Sara Frances Smith
Collection, ca. 1917-1971

SC23318

Quantity: 1 box (0.25 cubic ft.)
Access: Open to research
Acquisition: Gift, Bunny Boyer, Book Bonanza, Shillington, Pennsylvania
Processed By: Vicki Weiss, Librarian, Manuscripts and Special Collections, New York State Library, December 2014

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Biographical/Historical Note:

The items in the collection are souvenirs of the working relationship between John H. Finley (1863-1940) and William C. Smith (ca. 1869-1943). The items were inherited by Smith’s daughter, Sarah Frances Smith, who, at the time of her father’s death, was director of adult education in the Stamford, Connecticut, school system.

John H. Finley served as commissioner of education for New York State and president of the University of the State of New York from 1913 to 1921. He resigned his post November 18, 1920; his last day on the job was January 15, 1921, after which he served on the staff of the New York Times “in an editorial and advisory capacity.” (New York Times, November 21, 1920) Prior to becoming commissioner of education, he was president of the College of the City of New York (City College).

William C. Smith was named supervisor of immigrant education in the New York State Education Department in 1917. Prior to working for the education department, he served as principal of the Central Vocational School in Troy, which became Troy High School. When he retired in 1939, the New York Times noted he had been hired by the state education department “to make a survey to determine the extent of the immigrant problem in the state. Out of this survey came the formation of the Americanization bureau in the department, the forerunner of the present Bureau of Adult Education.”

Scope and Content Note:

The collection consists of a book, a leaflet, a photograph, and a photocopy of an article that was published in the New York Times.

The book, The French in the Heart of America, written by John Finley and first published in 1915, is primarily a collection of lectures the author, as the New York State commissioner of education, delivered during a speaking tour of France. The essays explore the ways in which the French influenced the American landscape and identity between the sixteenth and twentieth centuries, contributing to the culture of the United States in place names, language, and governmental structures.

The copy of the book in this collection was printed in 1918. It is inscribed by John H. Finley in 1921 and by Sarah Frances Smith in 1971. In the 1921 inscription, Finley writes that William H. Smith “has done more than any of the rest of us to make the later immigrants dear to the heart of America – and so help them to become true Americans.” He signs it “from his lasting friend, John H. Finley” and dates it “January 15, 1921, (11:30 p.m.),” thirty minutes before his service as commissioner of education ends.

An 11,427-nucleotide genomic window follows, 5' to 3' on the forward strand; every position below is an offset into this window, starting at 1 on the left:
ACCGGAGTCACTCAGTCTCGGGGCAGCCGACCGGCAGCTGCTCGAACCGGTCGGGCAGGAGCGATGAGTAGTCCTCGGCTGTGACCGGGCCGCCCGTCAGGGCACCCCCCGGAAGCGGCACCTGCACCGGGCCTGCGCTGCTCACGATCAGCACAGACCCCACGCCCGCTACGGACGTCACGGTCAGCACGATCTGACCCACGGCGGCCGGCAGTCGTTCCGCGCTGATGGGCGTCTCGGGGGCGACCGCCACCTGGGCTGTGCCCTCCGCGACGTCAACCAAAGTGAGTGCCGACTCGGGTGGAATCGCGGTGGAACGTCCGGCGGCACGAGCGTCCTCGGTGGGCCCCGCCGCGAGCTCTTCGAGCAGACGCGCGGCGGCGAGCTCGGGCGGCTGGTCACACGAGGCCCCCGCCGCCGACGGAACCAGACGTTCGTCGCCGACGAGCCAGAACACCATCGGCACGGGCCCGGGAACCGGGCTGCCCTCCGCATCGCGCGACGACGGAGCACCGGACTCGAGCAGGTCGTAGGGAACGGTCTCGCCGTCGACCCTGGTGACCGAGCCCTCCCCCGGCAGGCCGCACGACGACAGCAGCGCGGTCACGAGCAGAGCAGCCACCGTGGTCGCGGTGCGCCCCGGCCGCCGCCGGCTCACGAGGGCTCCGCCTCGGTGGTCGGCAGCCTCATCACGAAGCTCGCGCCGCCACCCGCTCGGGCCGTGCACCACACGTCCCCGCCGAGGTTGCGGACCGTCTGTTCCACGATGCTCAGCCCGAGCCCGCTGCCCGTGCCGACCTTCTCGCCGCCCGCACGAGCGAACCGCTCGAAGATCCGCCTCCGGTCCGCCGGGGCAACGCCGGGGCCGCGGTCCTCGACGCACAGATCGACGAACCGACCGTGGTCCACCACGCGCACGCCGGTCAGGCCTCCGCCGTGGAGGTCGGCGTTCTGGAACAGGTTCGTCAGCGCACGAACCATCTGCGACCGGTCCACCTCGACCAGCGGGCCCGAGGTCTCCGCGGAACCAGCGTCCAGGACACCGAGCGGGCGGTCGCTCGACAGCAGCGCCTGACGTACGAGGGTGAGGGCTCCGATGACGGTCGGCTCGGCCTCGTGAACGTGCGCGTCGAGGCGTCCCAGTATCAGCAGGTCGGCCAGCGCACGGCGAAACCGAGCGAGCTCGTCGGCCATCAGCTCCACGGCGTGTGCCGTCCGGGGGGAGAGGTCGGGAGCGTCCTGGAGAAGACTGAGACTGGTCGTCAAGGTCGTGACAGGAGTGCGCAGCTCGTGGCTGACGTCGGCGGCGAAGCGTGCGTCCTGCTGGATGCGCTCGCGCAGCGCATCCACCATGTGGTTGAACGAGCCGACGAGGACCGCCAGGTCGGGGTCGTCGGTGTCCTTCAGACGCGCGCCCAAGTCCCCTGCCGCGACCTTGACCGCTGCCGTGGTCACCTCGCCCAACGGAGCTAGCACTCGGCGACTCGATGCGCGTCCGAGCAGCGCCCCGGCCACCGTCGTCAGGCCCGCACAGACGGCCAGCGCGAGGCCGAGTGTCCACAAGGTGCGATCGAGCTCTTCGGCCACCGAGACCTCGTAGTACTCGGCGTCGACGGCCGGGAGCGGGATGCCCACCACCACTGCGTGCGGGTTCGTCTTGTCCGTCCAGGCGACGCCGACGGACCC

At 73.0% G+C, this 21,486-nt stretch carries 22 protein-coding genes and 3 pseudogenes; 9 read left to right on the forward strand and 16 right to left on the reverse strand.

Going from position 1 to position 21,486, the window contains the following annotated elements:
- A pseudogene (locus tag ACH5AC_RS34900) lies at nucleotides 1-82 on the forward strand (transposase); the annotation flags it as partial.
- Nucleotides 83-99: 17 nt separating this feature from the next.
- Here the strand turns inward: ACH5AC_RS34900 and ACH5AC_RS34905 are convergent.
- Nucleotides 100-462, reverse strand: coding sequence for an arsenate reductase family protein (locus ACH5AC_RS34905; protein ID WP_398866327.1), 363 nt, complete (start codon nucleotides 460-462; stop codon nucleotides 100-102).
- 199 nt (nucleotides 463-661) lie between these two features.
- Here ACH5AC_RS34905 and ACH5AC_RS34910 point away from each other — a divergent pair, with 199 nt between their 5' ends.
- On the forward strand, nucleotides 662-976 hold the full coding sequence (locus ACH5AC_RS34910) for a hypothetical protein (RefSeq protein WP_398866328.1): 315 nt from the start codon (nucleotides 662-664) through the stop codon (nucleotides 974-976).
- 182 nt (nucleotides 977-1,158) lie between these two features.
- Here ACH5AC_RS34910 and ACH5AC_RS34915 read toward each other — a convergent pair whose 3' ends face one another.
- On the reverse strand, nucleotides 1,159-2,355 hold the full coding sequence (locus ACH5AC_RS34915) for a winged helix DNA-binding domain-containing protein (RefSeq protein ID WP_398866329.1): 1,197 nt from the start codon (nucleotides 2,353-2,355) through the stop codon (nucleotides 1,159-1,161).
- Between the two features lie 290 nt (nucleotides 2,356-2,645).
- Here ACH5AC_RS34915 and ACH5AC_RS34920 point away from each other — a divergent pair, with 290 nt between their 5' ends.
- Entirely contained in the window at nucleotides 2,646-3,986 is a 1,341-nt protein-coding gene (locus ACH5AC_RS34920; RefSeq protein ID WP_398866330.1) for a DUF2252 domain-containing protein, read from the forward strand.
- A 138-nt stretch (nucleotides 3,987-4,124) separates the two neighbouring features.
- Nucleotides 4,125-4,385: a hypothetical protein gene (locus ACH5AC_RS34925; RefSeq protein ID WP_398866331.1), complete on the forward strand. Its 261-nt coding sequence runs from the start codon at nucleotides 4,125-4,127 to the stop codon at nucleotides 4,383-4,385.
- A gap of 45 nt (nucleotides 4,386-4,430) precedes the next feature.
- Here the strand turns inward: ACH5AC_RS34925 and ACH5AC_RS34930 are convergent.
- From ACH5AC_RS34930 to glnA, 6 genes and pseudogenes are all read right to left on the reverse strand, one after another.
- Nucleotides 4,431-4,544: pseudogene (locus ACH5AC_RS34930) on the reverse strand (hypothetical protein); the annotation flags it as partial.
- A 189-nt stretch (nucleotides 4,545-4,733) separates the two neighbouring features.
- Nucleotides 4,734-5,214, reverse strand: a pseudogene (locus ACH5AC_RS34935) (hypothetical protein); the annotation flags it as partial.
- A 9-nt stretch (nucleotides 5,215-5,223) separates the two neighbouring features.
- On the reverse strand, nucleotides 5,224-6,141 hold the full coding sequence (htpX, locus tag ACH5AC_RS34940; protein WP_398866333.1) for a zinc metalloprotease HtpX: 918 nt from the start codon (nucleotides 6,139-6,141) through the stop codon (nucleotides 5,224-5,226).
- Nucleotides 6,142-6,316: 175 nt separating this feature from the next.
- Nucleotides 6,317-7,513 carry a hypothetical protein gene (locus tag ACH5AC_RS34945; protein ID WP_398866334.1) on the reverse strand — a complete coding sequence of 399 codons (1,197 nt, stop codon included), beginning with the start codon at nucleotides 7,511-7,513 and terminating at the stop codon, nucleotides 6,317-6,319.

The 1971 inscription signed “Sarah Frances Smith, a daughter of William C. Smith who followed in his work with the immigrant” is “[t]o Paul and Marcelle whose gifts of body, mind, and spirit have followed loyally and generously the traditions of French in the heart of America.”

The four-page leaflet is entitled “A Message from France.” The leaflet consists of the facsimile of a letter in French plus its translation. The introductory note says the note is from a pupil in the Lycée Victor Duruy in Paris, which Finley visited May 25, 1917.

The black-and-white photograph shows New York State Governor Alfred E. Smith standing on the steps of the State Education Building, flanked by Commissioner of Education John H. Finley and General John J. Pershing February 27, 1920. The photograph is similar to one that was published in the February 28, 1920, issue of the Albany Knickerbocker Press. Based on information from newspaper articles in the Press, the Albany Evening Journal, the Albany Argus and the Albany Times Union, it appears Pershing visited the city and the Watervliet Arsenal as part of a trip during which he was entertaining the idea of running for president.

The photocopy of the article from the July 22, 1917, issue of the New York Times includes an engraving of a head-and-shoulders portrait of Finley “who has recently returned from a two months’ visit to France.”  The title of the article, written by Finley, is “‘Not Fighting for France, But With Her’: American Troops Are Now Taking Their Place on Civilization’s Line. – Unshakable Confidence in Victory Among the French.”

Item List:


Box Item Description
1 1 Finley, John H. The French in the Heart of America (New York: Charles Scribner’s Sons, 1918)
1 2 “A Message from France” – Facsimile of a letter from a pupil in the Lycée Victor Duruy in Paris, written in 1917
1 3 Black-and-white photograph of New York State Governor Al Smith, standing on the steps of the State Education Building, flanked by Commissioner of Education John H. Finley and General John J. Pershing, [February 27, 1920]
1 4 Finley, John H. “‘Not Fighting for France, But With Her’: American Troops Are Now Taking Their Place on Civilization’s Line. – Unshakable Confidence in Victory Among the French.” (New York Times, July 22, 1917)
Last Updated: January 27, 2015